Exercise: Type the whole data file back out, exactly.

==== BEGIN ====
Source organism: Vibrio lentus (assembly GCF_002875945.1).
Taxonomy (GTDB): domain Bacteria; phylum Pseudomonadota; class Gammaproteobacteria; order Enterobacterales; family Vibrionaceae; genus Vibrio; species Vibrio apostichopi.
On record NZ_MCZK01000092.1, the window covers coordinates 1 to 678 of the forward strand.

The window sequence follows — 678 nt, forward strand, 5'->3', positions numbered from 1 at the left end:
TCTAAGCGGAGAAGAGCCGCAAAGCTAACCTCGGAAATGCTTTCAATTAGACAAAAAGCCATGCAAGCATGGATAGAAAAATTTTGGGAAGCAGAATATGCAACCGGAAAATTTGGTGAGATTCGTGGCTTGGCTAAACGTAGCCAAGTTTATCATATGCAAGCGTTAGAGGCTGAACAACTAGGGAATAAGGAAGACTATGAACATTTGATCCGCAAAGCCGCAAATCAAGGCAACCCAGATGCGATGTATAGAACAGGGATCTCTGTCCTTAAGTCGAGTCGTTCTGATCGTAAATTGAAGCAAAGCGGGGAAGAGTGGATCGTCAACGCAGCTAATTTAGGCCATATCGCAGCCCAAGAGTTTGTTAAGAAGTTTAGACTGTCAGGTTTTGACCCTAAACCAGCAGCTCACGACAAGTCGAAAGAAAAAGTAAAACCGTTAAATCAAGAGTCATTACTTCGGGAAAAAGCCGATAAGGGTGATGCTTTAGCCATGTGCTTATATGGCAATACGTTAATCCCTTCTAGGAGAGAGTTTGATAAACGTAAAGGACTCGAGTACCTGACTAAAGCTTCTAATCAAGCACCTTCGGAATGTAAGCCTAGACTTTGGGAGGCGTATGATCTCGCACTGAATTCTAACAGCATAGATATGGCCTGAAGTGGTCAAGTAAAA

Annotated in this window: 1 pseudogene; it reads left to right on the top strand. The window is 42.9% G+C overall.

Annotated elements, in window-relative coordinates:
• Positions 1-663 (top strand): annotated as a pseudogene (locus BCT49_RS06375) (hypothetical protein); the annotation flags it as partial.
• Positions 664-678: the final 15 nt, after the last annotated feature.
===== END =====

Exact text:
Source organism: Vibrio lentus (assembly GCF_002875945.1).
Taxonomy (GTDB): domain Bacteria; phylum Pseudomonadota; class Gammaproteobacteria; order Enterobacterales; family Vibrionaceae; genus Vibrio; species Vibrio apostichopi.
On record NZ_MCZK01000092.1, the window covers coordinates 1 to 678 of the forward strand.

The window sequence follows — 678 nt, forward strand, 5'->3', positions numbered from 1 at the left end:
TCTAAGCGGAGAAGAGCCGCAAAGCTAACCTCGGAAATGCTTTCAATTAGACAAAAAGCCATGCAAGCATGGATAGAAAAATTTTGGGAAGCAGAATATGCAACCGGAAAATTTGGTGAGATTCGTGGCTTGGCTAAACGTAGCCAAGTTTATCATATGCAAGCGTTAGAGGCTGAACAACTAGGGAATAAGGAAGACTATGAACATTTGATCCGCAAAGCCGCAAATCAAGGCAACCCAGATGCGATGTATAGAACAGGGATCTCTGTCCTTAAGTCGAGTCGTTCTGATCGTAAATTGAAGCAAAGCGGGGAAGAGTGGATCGTCAACGCAGCTAATTTAGGCCATATCGCAGCCCAAGAGTTTGTTAAGAAGTTTAGACTGTCAGGTTTTGACCCTAAACCAGCAGCTCACGACAAGTCGAAAGAAAAAGTAAAACCGTTAAATCAAGAGTCATTACTTCGGGAAAAAGCCGATAAGGGTGATGCTTTAGCCATGTGCTTATATGGCAATACGTTAATCCCTTCTAGGAGAGAGTTTGATAAACGTAAAGGACTCGAGTACCTGACTAAAGCTTCTAATCAAGCACCTTCGGAATGTAAGCCTAGACTTTGGGAGGCGTATGATCTCGCACTGAATTCTAACAGCATAGATATGGCCTGAAGTGGTCAAGTAAAA

Annotated in this window: 1 pseudogene; it reads left to right on the top strand. The window is 42.9% G+C overall.

Annotated elements, in window-relative coordinates:
• Positions 1-663 (top strand): annotated as a pseudogene (locus BCT49_RS06375) (hypothetical protein); the annotation flags it as partial.
• Positions 664-678: the final 15 nt, after the last annotated feature.